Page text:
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Camping sauvage (2004)
Innocent summer fun
This film fancies itself as being a Canadian's answer to the infamous blockbuster. And, at that, it achieves what it strives for, which is to entertain without having depth, or groundbreaking features to it...
It's a funny hoot of a movie. Mainly laughing at the difference of social classes found in the french speaking province of Quebec. The tale is a simple one; a greedy, compulsively well-spoken, upper-class finance mogul is inadvertently caught up witnessing to a hit-n-run by a known and very dangerous gangster. This man is then relocated to a very kitshy Camping ground. There, he must be as inconspicuous as possible, in order not to arouse any doubts, or attract any suspicious men there.
Although a predictable premise, this movie is well constructed, with rhythmic editing, one that compares to Snatch in its crazy unexpected twists. It also has a series of references which, for the ones like myself who know of them, are interesting to pin-point.
It keeps the average story engaging enough to be enjoyable.
The main aspect making this picture a more than typical summer sweet treat is the very lively acting by all the cast. Their range is not very far and apart, and the characters they display are mostly tiresome clichés, but they are well done nonetheless, showing no pretensions or bore, and they manage cool chuckles, they also stay in character, which is unexpected.
The most fun this movie has to offer, in my opinion, is the perfect soundtrack recorded by Indo-Canadian techno genius Ramachandra Borcar, better known in Quebec as Ramasutra, or D.J. Ram. His soundtrack is, as all of his compositions are, bold, eclectic, reminiscent of older film themes. Here, he uses much more ambiance and lesser harsh tones, as opposed to his own independent work. All music being similar, they wonderfully work the actions on screen, and as I see it, they stand perfectly on their own very strong merit.
A fresh and fun Saturday night movie...
La vie, la vie (2001)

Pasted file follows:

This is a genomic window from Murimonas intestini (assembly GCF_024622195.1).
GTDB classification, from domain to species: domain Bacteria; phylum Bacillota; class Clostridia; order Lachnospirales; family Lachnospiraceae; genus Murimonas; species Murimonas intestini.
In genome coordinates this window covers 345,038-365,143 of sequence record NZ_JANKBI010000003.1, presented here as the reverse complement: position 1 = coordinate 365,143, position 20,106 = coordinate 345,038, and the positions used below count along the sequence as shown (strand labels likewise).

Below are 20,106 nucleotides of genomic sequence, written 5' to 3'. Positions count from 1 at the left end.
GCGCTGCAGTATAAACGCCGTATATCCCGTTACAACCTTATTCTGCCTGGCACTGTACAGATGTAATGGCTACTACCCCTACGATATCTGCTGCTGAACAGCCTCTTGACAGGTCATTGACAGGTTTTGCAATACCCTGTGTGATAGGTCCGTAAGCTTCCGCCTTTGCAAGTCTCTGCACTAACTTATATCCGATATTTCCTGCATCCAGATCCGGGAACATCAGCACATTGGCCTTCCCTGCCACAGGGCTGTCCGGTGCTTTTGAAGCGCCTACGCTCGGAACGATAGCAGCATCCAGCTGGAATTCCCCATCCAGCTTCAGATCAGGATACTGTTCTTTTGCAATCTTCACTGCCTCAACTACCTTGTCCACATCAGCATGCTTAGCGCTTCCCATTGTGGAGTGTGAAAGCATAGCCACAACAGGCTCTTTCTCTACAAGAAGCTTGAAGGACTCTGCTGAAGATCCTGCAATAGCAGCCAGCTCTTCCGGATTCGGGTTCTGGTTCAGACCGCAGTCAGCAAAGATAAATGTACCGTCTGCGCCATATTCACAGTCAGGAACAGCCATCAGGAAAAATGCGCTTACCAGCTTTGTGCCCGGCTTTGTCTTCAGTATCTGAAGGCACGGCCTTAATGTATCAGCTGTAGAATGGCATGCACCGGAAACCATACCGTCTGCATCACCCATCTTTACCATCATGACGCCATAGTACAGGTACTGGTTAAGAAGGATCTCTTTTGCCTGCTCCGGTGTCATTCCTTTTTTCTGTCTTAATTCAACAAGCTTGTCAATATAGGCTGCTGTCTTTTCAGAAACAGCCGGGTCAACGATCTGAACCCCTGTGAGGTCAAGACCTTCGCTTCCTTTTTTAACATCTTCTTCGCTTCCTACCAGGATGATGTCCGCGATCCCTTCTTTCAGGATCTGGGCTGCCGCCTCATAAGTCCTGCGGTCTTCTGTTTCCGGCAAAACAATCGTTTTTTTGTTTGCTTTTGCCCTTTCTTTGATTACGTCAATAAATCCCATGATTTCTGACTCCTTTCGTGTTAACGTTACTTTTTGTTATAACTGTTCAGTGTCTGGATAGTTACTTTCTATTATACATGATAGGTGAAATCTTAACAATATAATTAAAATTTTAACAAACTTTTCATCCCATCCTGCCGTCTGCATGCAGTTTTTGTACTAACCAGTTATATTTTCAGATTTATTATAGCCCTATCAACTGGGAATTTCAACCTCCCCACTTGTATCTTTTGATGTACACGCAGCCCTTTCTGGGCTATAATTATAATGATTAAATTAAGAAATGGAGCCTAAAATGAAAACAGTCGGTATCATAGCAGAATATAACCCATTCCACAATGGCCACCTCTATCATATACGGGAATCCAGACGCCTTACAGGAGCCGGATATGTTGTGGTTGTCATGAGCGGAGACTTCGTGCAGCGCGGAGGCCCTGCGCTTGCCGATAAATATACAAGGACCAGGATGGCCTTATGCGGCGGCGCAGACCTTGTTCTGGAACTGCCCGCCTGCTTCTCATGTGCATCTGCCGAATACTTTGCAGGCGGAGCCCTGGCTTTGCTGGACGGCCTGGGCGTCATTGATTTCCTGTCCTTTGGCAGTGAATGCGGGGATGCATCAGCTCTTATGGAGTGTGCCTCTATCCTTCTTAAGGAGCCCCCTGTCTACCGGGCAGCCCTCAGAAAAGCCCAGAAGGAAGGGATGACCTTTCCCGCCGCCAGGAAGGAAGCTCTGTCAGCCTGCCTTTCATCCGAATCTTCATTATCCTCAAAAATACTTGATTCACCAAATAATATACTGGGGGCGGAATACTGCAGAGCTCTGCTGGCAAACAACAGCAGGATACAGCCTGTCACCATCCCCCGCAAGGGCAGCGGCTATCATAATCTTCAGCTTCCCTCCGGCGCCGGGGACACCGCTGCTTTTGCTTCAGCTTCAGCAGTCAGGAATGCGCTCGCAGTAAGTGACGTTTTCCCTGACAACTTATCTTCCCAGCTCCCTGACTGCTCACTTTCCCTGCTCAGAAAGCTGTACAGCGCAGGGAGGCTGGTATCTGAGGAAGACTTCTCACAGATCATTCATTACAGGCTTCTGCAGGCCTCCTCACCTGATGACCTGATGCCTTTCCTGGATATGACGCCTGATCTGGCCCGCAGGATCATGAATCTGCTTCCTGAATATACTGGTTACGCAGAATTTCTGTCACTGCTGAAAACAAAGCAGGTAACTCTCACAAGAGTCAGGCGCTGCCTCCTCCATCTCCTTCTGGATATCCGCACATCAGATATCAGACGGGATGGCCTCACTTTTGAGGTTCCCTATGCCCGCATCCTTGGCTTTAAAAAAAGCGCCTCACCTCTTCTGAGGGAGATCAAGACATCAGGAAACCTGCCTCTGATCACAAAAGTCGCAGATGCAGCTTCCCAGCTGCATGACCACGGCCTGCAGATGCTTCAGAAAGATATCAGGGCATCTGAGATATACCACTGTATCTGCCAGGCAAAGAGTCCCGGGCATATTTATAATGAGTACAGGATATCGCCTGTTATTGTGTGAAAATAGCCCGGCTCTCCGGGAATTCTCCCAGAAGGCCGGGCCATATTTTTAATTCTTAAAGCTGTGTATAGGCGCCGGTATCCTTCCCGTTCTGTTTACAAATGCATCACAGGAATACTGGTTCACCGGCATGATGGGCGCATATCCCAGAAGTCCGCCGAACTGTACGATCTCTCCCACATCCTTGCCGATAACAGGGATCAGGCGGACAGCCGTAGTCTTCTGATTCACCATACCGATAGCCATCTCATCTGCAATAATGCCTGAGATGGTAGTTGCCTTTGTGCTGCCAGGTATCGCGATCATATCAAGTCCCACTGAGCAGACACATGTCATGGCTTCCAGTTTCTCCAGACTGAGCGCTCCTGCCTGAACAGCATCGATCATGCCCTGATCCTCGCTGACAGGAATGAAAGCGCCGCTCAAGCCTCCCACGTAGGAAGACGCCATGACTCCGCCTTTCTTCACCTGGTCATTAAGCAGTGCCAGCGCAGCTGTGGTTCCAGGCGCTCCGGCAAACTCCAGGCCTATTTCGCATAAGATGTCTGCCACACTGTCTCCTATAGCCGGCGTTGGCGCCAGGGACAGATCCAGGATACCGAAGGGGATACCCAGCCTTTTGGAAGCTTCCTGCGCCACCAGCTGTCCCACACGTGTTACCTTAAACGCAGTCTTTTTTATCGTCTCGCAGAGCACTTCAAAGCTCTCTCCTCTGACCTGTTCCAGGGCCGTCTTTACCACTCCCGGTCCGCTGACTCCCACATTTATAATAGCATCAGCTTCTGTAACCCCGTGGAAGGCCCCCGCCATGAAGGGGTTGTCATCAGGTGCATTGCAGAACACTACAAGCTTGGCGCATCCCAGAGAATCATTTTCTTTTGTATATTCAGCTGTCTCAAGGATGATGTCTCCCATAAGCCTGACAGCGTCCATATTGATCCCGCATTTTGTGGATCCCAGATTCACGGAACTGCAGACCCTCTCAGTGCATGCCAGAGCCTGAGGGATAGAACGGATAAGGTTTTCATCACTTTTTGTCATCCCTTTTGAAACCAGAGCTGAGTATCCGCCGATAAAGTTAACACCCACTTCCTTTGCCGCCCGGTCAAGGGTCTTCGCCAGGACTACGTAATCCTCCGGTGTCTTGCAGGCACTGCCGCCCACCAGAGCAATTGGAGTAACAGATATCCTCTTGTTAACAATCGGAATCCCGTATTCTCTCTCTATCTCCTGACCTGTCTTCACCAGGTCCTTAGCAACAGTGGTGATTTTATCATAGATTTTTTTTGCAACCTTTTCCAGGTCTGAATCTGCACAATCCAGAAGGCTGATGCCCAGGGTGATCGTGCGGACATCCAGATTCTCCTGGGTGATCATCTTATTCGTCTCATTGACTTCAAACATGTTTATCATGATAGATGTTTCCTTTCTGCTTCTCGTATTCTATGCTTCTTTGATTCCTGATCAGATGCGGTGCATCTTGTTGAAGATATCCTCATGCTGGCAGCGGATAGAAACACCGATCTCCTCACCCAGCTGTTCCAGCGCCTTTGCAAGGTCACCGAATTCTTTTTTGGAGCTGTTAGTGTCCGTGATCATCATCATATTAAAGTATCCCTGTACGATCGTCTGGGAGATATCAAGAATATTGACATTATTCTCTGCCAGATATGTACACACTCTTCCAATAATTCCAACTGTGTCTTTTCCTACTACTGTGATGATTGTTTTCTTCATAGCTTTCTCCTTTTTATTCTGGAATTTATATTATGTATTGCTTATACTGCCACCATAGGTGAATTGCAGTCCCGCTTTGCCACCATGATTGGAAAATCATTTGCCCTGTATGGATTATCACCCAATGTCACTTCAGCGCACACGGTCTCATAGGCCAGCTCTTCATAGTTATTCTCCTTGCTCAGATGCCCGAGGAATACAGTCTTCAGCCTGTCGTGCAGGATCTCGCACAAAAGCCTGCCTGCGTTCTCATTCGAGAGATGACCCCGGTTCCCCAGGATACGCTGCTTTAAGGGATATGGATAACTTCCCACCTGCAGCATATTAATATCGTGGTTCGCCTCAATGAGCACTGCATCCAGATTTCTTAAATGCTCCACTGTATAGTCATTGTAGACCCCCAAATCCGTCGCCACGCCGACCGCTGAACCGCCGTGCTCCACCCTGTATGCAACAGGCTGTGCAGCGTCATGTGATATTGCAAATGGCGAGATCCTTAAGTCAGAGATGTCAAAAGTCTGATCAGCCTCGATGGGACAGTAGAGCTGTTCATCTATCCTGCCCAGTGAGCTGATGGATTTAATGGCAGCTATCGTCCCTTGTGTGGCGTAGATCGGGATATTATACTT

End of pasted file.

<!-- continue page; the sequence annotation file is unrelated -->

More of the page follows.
Life in the big city...
This is probably the best television show in contemporary times. It centers around five urban citizens, all of whom are trying desperately to make it in an all too indifferent and valueless world. The tie that binds them together is a profoundly human relationship.
The show is one of the very few ones playing which has a content that isn't presumptuous nor pompous. Indeed, its sincere depiction of young adults living hardships is very far from the obvious fictitious elements of the show which showed its viewers a rather idealistic portrayal of urban life, one view actually so far from truth it is very much starting to become a mockery, i.e. Friends.
The aesthetical look of the french Canadian program is one other aspect this reviewer found especially appealing. The editing, vibrant and lively, is a true pleasure to experience, instead of the stale and rather frigid look of the American sitcoms with only one or two visual perspectives.
The script is yet another refreshing aspect of the show that differentiate it from all others. Its frank and very intelligent dialogue has serious moments, but is also very funny at times. And it doesn't aspire to be deliberately funny either.
The most enjoyable part of this superb show is, unlike practically every show that came before it, and very few that will after it, is that truly brilliant non-chalance to be politically correct.
Thank god for that !
One thing which distinguishes this film and Stanley Kubrick's 1964 masterpiece is the fact that the humor in the latter film was intended.
The painfully awful script, which would've been quite a nice work had it presented the views of the stranded president attempting to get out, whilst presenting the workings of the Vice-President to prevent the Iraqi catastrophe from happening, is so utterly predictable in its development, you'd think you'd watch yet another broadcast of CNN's cheap journalism.